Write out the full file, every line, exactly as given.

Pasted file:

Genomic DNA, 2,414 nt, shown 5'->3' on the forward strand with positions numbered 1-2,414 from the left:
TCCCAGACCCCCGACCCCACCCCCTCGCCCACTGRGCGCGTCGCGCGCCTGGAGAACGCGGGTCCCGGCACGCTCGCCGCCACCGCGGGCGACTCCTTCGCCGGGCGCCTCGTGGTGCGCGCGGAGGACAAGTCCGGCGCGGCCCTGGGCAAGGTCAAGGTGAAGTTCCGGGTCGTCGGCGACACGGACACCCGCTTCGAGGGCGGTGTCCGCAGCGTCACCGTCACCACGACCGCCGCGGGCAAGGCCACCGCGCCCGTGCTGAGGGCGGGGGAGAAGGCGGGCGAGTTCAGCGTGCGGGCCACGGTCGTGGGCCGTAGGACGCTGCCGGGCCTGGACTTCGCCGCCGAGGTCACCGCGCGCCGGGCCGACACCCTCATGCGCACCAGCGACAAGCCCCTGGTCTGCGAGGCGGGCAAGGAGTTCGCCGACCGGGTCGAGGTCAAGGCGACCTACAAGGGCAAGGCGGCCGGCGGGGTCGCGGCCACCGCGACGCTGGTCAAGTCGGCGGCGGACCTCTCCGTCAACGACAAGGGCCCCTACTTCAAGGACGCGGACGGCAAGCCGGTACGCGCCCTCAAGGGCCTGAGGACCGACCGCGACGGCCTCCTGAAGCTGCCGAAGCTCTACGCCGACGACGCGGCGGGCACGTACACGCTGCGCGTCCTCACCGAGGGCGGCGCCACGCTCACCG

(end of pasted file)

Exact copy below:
Genomic DNA, 2,414 nt, shown 5'->3' on the forward strand with positions numbered 1-2,414 from the left:
TCCCAGACCCCCGACCCCACCCCCTCGCCCACTGRGCGCGTCGCGCGCCTGGAGAACGCGGGTCCCGGCACGCTCGCCGCCACCGCGGGCGACTCCTTCGCCGGGCGCCTCGTGGTGCGCGCGGAGGACAAGTCCGGCGCGGCCCTGGGCAAGGTCAAGGTGAAGTTCCGGGTCGTCGGCGACACGGACACCCGCTTCGAGGGCGGTGTCCGCAGCGTCACCGTCACCACGACCGCCGCGGGCAAGGCCACCGCGCCCGTGCTGAGGGCGGGGGAGAAGGCGGGCGAGTTCAGCGTGCGGGCCACGGTCGTGGGCCGTAGGACGCTGCCGGGCCTGGACTTCGCCGCCGAGGTCACCGCGCGCCGGGCCGACACCCTCATGCGCACCAGCGACAAGCCCCTGGTCTGCGAGGCGGGCAAGGAGTTCGCCGACCGGGTCGAGGTCAAGGCGACCTACAAGGGCAAGGCGGCCGGCGGGGTCGCGGCCACCGCGACGCTGGTCAAGTCGGCGGCGGACCTCTCCGTCAACGACAAGGGCCCCTACTTCAAGGACGCGGACGGCAAGCCGGTACGCGCCCTCAAGGGCCTGAGGACCGACCGCGACGGCCTCCTGAAGCTGCCGAAGCTCTACGCCGACGACGCGGCGGGCACGTACACGCTGCGCGTCCTCACCGAGGGCGGCGCCACGCTCACCG